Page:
Biofilm generates continuous electricity from sweat


Wednesday, 17 August, 2022

Biofilm generates continuous electricity from sweat

Researchers at the University of Massachusetts Amherst have figured out how to engineer a biofilm that harvests the energy in evaporation and converts it to electricity. This biofilm, which was announced in Nature Communications, could revolutionise the world of wearable electronics, powering everything from personal medical sensors to personal electronics. Xiaomeng Liu, a graduate student in electrical and computer engineering in UMass Amherst’s College of Engineering and the paper’s lead author, said the technology is very exciting. “It is real green energy, and unlike other so-called ‘green-energy’ sources, its production is totally green,” Liu said.

This biofilm — a thin sheet of bacterial cells about the thickness of a sheet of paper — is produced naturally by an engineered version of the bacteria Geobacter sulfurreducens. G. sulfurreducens is known to produce electricity and has been used previously in ‘microbial batteries’ to power electrical devices. But such batteries require that G. sulfurreducens is properly cared for and fed a constant diet. By contrast, this new biofilm, which can supply as much, if not more energy than a comparably sized battery, works continuously because it is dead. Because it is dead, it does not need to be fed.

Derek Lovley, Distinguished Professor of Microbiology at UMass Amherst and one of the paper’s senior authors, said the biofilm is much more efficient. “We’ve simplified the process of generating electricity by radically cutting back on the amount of processing needed. We sustainably grow the cells in a biofilm, and then use that agglomeration of cells. This cuts the energy inputs, makes everything simpler and widens the potential applications,” Lovley said.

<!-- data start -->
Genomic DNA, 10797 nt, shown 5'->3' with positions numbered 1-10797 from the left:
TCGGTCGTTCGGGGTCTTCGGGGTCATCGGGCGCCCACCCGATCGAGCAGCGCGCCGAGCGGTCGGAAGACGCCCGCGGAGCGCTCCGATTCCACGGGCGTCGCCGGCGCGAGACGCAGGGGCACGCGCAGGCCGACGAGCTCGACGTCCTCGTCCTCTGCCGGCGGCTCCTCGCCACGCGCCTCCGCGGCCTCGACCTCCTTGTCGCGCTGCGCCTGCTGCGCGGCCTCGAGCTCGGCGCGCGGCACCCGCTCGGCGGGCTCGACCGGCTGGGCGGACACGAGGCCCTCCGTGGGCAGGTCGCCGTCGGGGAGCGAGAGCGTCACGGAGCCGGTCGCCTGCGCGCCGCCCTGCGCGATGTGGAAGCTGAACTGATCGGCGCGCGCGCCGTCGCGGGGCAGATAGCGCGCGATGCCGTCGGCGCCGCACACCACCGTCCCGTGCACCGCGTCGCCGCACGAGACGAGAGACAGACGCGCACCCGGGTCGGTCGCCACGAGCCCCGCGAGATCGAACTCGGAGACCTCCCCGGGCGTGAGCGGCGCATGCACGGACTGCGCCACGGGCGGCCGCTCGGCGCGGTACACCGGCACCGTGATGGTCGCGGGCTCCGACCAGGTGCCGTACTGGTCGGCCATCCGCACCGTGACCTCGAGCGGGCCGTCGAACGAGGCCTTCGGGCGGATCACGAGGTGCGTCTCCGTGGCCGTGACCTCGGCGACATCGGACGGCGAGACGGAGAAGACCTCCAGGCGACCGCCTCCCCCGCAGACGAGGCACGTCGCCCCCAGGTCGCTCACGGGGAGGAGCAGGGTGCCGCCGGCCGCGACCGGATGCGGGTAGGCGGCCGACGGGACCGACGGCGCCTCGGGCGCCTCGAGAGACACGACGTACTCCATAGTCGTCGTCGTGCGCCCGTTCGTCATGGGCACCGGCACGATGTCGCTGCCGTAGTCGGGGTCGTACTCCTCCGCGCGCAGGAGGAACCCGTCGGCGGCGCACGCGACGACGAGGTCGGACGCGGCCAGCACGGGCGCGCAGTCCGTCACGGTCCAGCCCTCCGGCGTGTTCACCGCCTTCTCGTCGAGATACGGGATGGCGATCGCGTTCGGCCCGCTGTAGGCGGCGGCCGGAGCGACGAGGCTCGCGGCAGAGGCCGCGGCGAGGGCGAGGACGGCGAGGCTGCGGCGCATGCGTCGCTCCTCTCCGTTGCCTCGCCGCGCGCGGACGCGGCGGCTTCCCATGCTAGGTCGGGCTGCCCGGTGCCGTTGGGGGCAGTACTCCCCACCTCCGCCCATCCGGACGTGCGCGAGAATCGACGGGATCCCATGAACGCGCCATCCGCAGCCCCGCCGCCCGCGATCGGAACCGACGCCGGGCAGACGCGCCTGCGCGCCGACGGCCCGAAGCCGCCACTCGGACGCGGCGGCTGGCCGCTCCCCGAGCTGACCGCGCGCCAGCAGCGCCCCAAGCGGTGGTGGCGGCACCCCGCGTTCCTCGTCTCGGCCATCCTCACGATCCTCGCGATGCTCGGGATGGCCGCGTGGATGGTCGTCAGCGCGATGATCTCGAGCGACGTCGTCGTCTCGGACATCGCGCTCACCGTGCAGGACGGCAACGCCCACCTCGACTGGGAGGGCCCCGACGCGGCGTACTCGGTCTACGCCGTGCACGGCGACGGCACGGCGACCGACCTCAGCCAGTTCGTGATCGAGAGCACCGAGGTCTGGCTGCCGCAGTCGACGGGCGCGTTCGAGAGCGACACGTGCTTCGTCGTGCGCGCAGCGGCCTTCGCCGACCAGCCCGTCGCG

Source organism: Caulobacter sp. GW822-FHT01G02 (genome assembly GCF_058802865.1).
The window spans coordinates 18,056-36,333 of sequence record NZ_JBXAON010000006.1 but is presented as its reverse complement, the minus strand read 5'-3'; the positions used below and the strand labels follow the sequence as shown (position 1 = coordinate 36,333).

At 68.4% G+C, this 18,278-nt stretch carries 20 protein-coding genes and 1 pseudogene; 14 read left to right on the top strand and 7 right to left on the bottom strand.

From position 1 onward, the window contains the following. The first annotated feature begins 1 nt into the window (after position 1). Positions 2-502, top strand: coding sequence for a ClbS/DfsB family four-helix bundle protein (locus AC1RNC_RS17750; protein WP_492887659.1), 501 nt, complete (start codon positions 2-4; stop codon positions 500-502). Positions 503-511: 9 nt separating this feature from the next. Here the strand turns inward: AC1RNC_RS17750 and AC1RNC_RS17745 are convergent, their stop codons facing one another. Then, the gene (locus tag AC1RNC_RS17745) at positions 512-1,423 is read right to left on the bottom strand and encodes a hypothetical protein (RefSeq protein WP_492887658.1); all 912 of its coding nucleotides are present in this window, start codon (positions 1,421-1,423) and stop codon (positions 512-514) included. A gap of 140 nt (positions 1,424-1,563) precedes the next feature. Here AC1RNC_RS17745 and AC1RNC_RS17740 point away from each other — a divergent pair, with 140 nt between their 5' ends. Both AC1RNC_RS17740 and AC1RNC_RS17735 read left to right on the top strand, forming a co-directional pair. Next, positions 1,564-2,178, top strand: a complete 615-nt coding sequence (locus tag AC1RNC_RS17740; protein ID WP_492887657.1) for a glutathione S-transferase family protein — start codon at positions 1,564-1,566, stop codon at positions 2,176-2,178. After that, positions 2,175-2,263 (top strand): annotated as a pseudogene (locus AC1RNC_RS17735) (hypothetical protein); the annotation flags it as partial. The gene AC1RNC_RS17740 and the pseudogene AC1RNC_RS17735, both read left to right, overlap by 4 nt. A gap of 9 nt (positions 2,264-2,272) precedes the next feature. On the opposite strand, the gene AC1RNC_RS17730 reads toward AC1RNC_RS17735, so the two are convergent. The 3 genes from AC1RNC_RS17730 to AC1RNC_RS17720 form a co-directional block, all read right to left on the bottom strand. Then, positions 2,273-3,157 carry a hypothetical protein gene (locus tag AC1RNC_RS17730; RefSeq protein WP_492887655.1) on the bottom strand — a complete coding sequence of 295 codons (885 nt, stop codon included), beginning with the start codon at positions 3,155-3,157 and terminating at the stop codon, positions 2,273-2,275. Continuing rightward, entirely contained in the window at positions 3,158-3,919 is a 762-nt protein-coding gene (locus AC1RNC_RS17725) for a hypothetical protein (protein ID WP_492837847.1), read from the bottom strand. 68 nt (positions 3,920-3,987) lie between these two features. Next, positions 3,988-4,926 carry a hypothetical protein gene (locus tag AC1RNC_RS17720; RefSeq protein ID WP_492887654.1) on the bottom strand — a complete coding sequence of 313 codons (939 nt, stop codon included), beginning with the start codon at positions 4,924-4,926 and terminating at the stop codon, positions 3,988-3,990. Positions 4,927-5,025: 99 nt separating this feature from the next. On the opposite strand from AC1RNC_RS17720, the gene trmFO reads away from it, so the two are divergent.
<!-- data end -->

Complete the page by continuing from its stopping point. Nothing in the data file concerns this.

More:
The new biofilm makes energy from the moisture on your skin. Approximately 50% of the solar energy that reaches the earth goes towards evaporating water. Jun Yao, Professor of Electrical and Computer Engineering at UMass, and the paper’s other senior author, said this is a huge, untapped source of energy. Since the surface of our skin is constantly moist with sweat, the biofilm can ‘plug-in’ and convert the energy locked in evaporation into enough energy to power small devices. According to Yao, the limiting factor of wearable electronics has always been the power supply, as batteries can run down and need to be changed or charged. But a clear, small, thin and flexible biofilm that produces a continuous and steady supply of electricity and which can be worn like a Band-Aid — as a patch applied directly to the skin — solves all of these problems.

What makes this all work is that G. sulfurreducens grows in colonies that look like thin mats, and each of the individual microbes connects to its neighbours through a series of natural nanowires. The team then harvests these mats and uses a laser to etch small circuits into the films. Once the films are etched, they are sandwiched between electrodes and sealed in a soft, sticky, breathable polymer that can be applied directly to the skin. Once this battery is ‘plugged in’ by applying it to the body, it can power small devices.

Researchers are now aiming to increase the size of the films to power more sophisticated skin-wearable electronics. Liu said that one of the goals is to power entire electronic systems, rather than single devices. This research was supported by the Institute for Applied Life Sciences (IALS) at UMass Amherst, which combined deep and interdisciplinary expertise from 29 departments to translate fundamental research into innovations that benefit human health and wellbeing.

Image credit: iStock.com/Rawpixel

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